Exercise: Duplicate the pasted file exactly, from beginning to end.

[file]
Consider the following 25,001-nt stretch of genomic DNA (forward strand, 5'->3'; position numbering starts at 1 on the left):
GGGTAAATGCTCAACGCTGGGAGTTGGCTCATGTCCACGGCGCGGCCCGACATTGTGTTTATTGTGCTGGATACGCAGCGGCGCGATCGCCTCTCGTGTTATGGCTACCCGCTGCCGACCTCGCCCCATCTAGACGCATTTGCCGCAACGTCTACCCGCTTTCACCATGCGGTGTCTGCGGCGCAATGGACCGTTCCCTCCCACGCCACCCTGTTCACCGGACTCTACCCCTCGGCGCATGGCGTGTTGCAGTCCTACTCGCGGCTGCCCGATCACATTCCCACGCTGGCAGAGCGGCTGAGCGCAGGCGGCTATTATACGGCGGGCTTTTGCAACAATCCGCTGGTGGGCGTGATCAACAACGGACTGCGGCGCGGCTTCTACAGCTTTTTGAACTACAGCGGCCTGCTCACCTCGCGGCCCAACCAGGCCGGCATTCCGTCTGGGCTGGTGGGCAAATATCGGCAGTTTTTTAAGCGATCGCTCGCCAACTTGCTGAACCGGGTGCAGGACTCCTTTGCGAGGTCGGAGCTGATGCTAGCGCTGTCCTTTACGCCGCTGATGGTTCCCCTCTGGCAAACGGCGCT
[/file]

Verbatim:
Consider the following 25,001-nt stretch of genomic DNA (forward strand, 5'->3'; position numbering starts at 1 on the left):
GGGTAAATGCTCAACGCTGGGAGTTGGCTCATGTCCACGGCGCGGCCCGACATTGTGTTTATTGTGCTGGATACGCAGCGGCGCGATCGCCTCTCGTGTTATGGCTACCCGCTGCCGACCTCGCCCCATCTAGACGCATTTGCCGCAACGTCTACCCGCTTTCACCATGCGGTGTCTGCGGCGCAATGGACCGTTCCCTCCCACGCCACCCTGTTCACCGGACTCTACCCCTCGGCGCATGGCGTGTTGCAGTCCTACTCGCGGCTGCCCGATCACATTCCCACGCTGGCAGAGCGGCTGAGCGCAGGCGGCTATTATACGGCGGGCTTTTGCAACAATCCGCTGGTGGGCGTGATCAACAACGGACTGCGGCGCGGCTTCTACAGCTTTTTGAACTACAGCGGCCTGCTCACCTCGCGGCCCAACCAGGCCGGCATTCCGTCTGGGCTGGTGGGCAAATATCGGCAGTTTTTTAAGCGATCGCTCGCCAACTTGCTGAACCGGGTGCAGGACTCCTTTGCGAGGTCGGAGCTGATGCTAGCGCTGTCCTTTACGCCGCTGATGGTTCCCCTCTGGCAAACGGCGCT